If you're setting up working from home at short notice - we've created a quick reference guide to help.
Setting up remote working - quick reference guide [PDF; 148kb] [PDF, 148 KB]
Some of your security measures in place at your workplace won’t protect you if you’re using different devices, networks or systems from another location. These include security measures such as web filtering, firewalls and data encryption. Before you open up access to your data and confidential information, consider how to implement other measures to cover those same risks.
Cyber security risk assessments for business
Allowing your employees to work remotely can be a useful tool in your business continuity plan. Like all aspects of emergency plans, make sure your staff test it before they need to use it.
Below is a list of recommended security measures. Refer to your cyber security policy to know which kind of security measures will work for you.
If you’re a bigger organisation, NCSC has cyber security advice on increasing your capability to allow staff to work from home.
Your staff will need mobile devices like laptops in order to work remotely. If you don’t currently provide them mobile devices, you will need to consider if you will offer them one or let them use their own. If you offer them one, you have more control over the security of the device and implement these measures:
- Configure the device to apply patches as they are available so it can stay up-to-date.
- Only allow certain programs to be downloaded and block known bad software.
- Configure regular backups.
- Configure hard-drive encryption.
Apple has a free hard-drive encryption tool for all users called FileVault. Microsoft offers a tool called BitLocker, which is free to several licences of Windows 10.
FileVault for Mac External Link
If you can’t afford to offer a company device to each staff member, prioritise giving devices to staff members who access more sensitive systems first.
If employees can use their own laptop, consider what rules you would like to put in place before they can access company systems. For example, you may tell them they need to:
- keep their operating system up-to-date
- use hard-drive encryption and a strong password to unlock it
- upload any documents they have saved locally to the network, and
- run their antivirus software regularly (and keep that up-to-date as well).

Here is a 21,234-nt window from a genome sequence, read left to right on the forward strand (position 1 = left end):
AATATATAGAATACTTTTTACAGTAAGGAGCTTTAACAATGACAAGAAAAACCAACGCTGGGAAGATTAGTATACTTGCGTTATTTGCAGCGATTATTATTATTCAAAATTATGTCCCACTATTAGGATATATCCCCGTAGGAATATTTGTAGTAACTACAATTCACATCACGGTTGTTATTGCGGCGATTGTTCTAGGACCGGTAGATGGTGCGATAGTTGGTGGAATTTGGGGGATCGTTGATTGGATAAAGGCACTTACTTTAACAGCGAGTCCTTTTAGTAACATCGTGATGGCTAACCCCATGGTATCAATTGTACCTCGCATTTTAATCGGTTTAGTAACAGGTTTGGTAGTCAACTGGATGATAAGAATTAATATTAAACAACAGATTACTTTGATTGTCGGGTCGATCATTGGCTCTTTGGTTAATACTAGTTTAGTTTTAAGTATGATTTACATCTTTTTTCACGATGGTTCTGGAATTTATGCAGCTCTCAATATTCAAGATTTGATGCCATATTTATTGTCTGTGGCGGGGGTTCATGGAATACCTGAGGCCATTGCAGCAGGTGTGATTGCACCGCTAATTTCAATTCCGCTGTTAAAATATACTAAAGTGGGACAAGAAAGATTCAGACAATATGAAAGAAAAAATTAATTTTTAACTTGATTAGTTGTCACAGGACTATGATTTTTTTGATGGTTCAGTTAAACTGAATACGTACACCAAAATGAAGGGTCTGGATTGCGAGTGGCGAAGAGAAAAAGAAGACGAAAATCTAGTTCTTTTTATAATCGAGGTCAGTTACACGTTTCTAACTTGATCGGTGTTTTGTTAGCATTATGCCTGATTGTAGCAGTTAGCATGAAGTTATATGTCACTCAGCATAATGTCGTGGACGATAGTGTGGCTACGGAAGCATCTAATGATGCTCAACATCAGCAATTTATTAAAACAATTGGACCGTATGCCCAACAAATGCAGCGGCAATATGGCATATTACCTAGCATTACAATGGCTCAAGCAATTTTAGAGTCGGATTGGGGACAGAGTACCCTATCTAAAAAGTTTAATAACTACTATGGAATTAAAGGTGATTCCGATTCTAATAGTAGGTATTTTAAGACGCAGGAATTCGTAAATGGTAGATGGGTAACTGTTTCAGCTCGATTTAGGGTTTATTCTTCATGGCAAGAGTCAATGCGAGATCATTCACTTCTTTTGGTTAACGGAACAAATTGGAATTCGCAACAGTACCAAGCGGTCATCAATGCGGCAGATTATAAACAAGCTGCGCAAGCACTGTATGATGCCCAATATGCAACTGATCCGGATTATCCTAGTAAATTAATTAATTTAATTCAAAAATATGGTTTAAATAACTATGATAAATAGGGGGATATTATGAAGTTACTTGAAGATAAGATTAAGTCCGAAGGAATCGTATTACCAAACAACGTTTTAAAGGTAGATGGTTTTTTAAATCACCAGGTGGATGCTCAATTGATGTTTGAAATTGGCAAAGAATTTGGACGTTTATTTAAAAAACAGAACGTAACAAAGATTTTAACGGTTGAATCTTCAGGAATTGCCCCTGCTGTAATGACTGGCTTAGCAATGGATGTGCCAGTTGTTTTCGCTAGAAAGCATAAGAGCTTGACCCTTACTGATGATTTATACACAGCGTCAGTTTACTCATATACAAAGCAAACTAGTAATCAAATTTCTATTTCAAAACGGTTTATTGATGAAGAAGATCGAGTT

Accessing business systems
Remote access software
You will need to use remote access software, like a virtual private network (VPN), to connect to your organisation’s network. This creates an encrypted tunnel between your computer and your work’s network protecting the files and data you’re accessing from your home network. See our advice on which remote access software will work best for your needs.
Which remote access software is right for my business?
Strong passwords are the first line of defence in systems that are accessible on the internet. Reinforce to staff the importance of keeping passwords unique and long for every system and device.
Create a password policy for your business External Link
Enable two-factor authentication
Systems that require access from the internet, particularly important ones such as work-related systems, email or messaging apps, need to be protected. Enabling two-factor authentication makes sure that attackers can’t get in if they’ve guessed your password or stolen your credentials. Make it mandatory when accessing away from the network.
Using 2FA to secure your business
Advise your staff to use their home internet network for accessing business networks and systems. Not all WiFi and internet networks are secured in the same way. The best way to stay safe is the use the one that they have set up at home.
Travelling to and from destinations introduces security risks. Make sure work devices are encrypted. The hard drive of your device adds an extra layer of security should it be lost or stolen. The password to unlock the device should be strong and unique.
If they need to work out and about, consider offering a privacy screen to these staff which makes shoulder surfing a lot harder. When having a phone call, check who’s within hearing range and avoid talking about confidential information. Don’t leave your devices unattended when you are in public spaces. When you leave it unattended at work or at home, make sure to lock it.
If they lose their device, be sure they have an easy way to contact you or your IT provider. Mistakes happen, and it’s better to know immediately so the impact can be managed.
When your staff members are located across multiple locations, being able to easily communicate with your team and others is essential. Look for options have end-to-end encryption before choosing a tool to use. This applies for both your messaging options and any video conferencing you need to use for meetings. If the system you use doesn’t offer this – consider changing or make sure everyone knows to avoid sharing or talking about sensitive information. This is any information you wouldn’t want made public.
Sometimes people working from home may want to be a little more flexible in their working hours due to childcare arrangements, family needs, and personal appointments. Make sure there is someone they can contact if they need IT support, especially if they need to report an incident.
When you’ve got a moment, record these remote working decisions into a policy. This can be the go-to place for staff to understand how your organisation operates remotely. It’s also a good time to remind staff of any other related policies you have.
Create a cyber security policy
Create a flexible work or IT policy – Business.govt.nz External Link